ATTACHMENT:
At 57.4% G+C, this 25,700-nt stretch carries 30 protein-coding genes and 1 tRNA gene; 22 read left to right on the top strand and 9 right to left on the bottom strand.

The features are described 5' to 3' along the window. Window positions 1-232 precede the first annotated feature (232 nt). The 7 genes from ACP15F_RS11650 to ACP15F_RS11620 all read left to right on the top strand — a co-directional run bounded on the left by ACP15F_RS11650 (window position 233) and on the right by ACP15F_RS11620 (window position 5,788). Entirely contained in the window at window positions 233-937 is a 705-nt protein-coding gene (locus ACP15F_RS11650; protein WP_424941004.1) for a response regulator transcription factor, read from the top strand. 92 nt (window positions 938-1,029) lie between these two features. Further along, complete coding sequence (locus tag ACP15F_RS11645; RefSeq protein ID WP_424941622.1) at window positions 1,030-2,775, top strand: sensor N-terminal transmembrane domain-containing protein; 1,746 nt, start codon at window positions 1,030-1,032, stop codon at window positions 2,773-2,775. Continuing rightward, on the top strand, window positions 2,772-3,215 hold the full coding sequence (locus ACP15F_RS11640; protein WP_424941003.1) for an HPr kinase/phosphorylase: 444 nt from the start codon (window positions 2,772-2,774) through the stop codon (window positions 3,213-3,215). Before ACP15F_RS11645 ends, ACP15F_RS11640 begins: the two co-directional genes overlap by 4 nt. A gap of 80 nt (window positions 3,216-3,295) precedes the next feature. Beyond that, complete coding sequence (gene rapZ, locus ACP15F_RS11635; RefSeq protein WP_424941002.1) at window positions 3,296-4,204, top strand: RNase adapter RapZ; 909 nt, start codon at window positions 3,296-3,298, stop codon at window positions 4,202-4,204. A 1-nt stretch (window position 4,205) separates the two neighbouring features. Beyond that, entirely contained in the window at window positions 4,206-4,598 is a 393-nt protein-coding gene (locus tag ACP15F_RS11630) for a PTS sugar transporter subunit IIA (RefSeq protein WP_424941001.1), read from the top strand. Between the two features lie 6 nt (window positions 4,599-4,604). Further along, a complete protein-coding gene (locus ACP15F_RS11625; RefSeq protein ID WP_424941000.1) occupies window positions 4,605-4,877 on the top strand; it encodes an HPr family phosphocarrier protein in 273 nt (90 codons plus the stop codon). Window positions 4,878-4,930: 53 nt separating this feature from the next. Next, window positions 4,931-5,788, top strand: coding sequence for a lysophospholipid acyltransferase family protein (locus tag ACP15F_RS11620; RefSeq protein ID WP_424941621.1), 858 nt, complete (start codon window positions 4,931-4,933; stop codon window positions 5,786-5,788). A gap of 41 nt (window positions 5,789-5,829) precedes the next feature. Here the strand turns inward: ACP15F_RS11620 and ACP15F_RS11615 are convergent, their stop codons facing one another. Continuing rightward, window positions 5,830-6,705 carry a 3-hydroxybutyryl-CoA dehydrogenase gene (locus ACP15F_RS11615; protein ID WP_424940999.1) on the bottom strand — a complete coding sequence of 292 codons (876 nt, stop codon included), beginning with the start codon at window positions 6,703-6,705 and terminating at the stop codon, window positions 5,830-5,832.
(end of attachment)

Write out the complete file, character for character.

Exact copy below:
At 57.4% G+C, this 25,700-nt stretch carries 30 protein-coding genes and 1 tRNA gene; 22 read left to right on the top strand and 9 right to left on the bottom strand.

The features are described 5' to 3' along the window. Window positions 1-232 precede the first annotated feature (232 nt). The 7 genes from ACP15F_RS11650 to ACP15F_RS11620 all read left to right on the top strand — a co-directional run bounded on the left by ACP15F_RS11650 (window position 233) and on the right by ACP15F_RS11620 (window position 5,788). Entirely contained in the window at window positions 233-937 is a 705-nt protein-coding gene (locus ACP15F_RS11650; protein WP_424941004.1) for a response regulator transcription factor, read from the top strand. 92 nt (window positions 938-1,029) lie between these two features. Further along, complete coding sequence (locus tag ACP15F_RS11645; RefSeq protein ID WP_424941622.1) at window positions 1,030-2,775, top strand: sensor N-terminal transmembrane domain-containing protein; 1,746 nt, start codon at window positions 1,030-1,032, stop codon at window positions 2,773-2,775. Continuing rightward, on the top strand, window positions 2,772-3,215 hold the full coding sequence (locus ACP15F_RS11640; protein WP_424941003.1) for an HPr kinase/phosphorylase: 444 nt from the start codon (window positions 2,772-2,774) through the stop codon (window positions 3,213-3,215). Before ACP15F_RS11645 ends, ACP15F_RS11640 begins: the two co-directional genes overlap by 4 nt. A gap of 80 nt (window positions 3,216-3,295) precedes the next feature. Beyond that, complete coding sequence (gene rapZ, locus ACP15F_RS11635; RefSeq protein WP_424941002.1) at window positions 3,296-4,204, top strand: RNase adapter RapZ; 909 nt, start codon at window positions 3,296-3,298, stop codon at window positions 4,202-4,204. A 1-nt stretch (window position 4,205) separates the two neighbouring features. Beyond that, entirely contained in the window at window positions 4,206-4,598 is a 393-nt protein-coding gene (locus tag ACP15F_RS11630) for a PTS sugar transporter subunit IIA (RefSeq protein WP_424941001.1), read from the top strand. Between the two features lie 6 nt (window positions 4,599-4,604). Further along, a complete protein-coding gene (locus ACP15F_RS11625; RefSeq protein ID WP_424941000.1) occupies window positions 4,605-4,877 on the top strand; it encodes an HPr family phosphocarrier protein in 273 nt (90 codons plus the stop codon). Window positions 4,878-4,930: 53 nt separating this feature from the next. Next, window positions 4,931-5,788, top strand: coding sequence for a lysophospholipid acyltransferase family protein (locus tag ACP15F_RS11620; RefSeq protein ID WP_424941621.1), 858 nt, complete (start codon window positions 4,931-4,933; stop codon window positions 5,786-5,788). A gap of 41 nt (window positions 5,789-5,829) precedes the next feature. Here the strand turns inward: ACP15F_RS11620 and ACP15F_RS11615 are convergent, their stop codons facing one another. Continuing rightward, window positions 5,830-6,705 carry a 3-hydroxybutyryl-CoA dehydrogenase gene (locus ACP15F_RS11615; protein ID WP_424940999.1) on the bottom strand — a complete coding sequence of 292 codons (876 nt, stop codon included), beginning with the start codon at window positions 6,703-6,705 and terminating at the stop codon, window positions 5,830-5,832.